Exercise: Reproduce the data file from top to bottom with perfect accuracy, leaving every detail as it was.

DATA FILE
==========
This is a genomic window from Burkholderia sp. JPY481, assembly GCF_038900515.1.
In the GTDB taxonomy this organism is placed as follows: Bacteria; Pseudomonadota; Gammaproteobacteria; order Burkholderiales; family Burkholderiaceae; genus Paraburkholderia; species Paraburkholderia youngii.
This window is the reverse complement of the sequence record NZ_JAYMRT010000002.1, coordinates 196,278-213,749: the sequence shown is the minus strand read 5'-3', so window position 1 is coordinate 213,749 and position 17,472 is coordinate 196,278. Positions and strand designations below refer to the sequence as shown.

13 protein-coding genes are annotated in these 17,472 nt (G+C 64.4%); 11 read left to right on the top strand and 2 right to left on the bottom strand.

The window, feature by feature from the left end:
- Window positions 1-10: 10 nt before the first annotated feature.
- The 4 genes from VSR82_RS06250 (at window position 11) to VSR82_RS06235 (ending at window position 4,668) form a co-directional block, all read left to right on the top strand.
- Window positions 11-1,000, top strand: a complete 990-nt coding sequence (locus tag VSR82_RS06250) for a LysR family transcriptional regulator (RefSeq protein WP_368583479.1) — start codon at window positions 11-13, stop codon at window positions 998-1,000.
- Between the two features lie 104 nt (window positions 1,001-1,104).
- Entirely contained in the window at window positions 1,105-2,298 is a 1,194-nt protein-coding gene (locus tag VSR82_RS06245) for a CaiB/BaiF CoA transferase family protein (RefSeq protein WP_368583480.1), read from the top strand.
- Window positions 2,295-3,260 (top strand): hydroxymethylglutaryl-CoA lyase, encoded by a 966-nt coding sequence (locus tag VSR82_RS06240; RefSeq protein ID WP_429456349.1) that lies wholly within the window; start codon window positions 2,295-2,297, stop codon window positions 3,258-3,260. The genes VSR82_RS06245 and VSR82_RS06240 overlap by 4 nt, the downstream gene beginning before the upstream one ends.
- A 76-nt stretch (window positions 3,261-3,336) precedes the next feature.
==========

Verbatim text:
This is a genomic window from Burkholderia sp. JPY481, assembly GCF_038900515.1.
In the GTDB taxonomy this organism is placed as follows: Bacteria; Pseudomonadota; Gammaproteobacteria; order Burkholderiales; family Burkholderiaceae; genus Paraburkholderia; species Paraburkholderia youngii.
This window is the reverse complement of the sequence record NZ_JAYMRT010000002.1, coordinates 196,278-213,749: the sequence shown is the minus strand read 5'-3', so window position 1 is coordinate 213,749 and position 17,472 is coordinate 196,278. Positions and strand designations below refer to the sequence as shown.

13 protein-coding genes are annotated in these 17,472 nt (G+C 64.4%); 11 read left to right on the top strand and 2 right to left on the bottom strand.

The window, feature by feature from the left end:
- Window positions 1-10: 10 nt before the first annotated feature.
- The 4 genes from VSR82_RS06250 (at window position 11) to VSR82_RS06235 (ending at window position 4,668) form a co-directional block, all read left to right on the top strand.
- Window positions 11-1,000, top strand: a complete 990-nt coding sequence (locus tag VSR82_RS06250) for a LysR family transcriptional regulator (RefSeq protein WP_368583479.1) — start codon at window positions 11-13, stop codon at window positions 998-1,000.
- Between the two features lie 104 nt (window positions 1,001-1,104).
- Entirely contained in the window at window positions 1,105-2,298 is a 1,194-nt protein-coding gene (locus tag VSR82_RS06245) for a CaiB/BaiF CoA transferase family protein (RefSeq protein WP_368583480.1), read from the top strand.
- Window positions 2,295-3,260 (top strand): hydroxymethylglutaryl-CoA lyase, encoded by a 966-nt coding sequence (locus tag VSR82_RS06240; RefSeq protein ID WP_429456349.1) that lies wholly within the window; start codon window positions 2,295-2,297, stop codon window positions 3,258-3,260. The genes VSR82_RS06245 and VSR82_RS06240 overlap by 4 nt, the downstream gene beginning before the upstream one ends.
- A 76-nt stretch (window positions 3,261-3,336) precedes the next feature.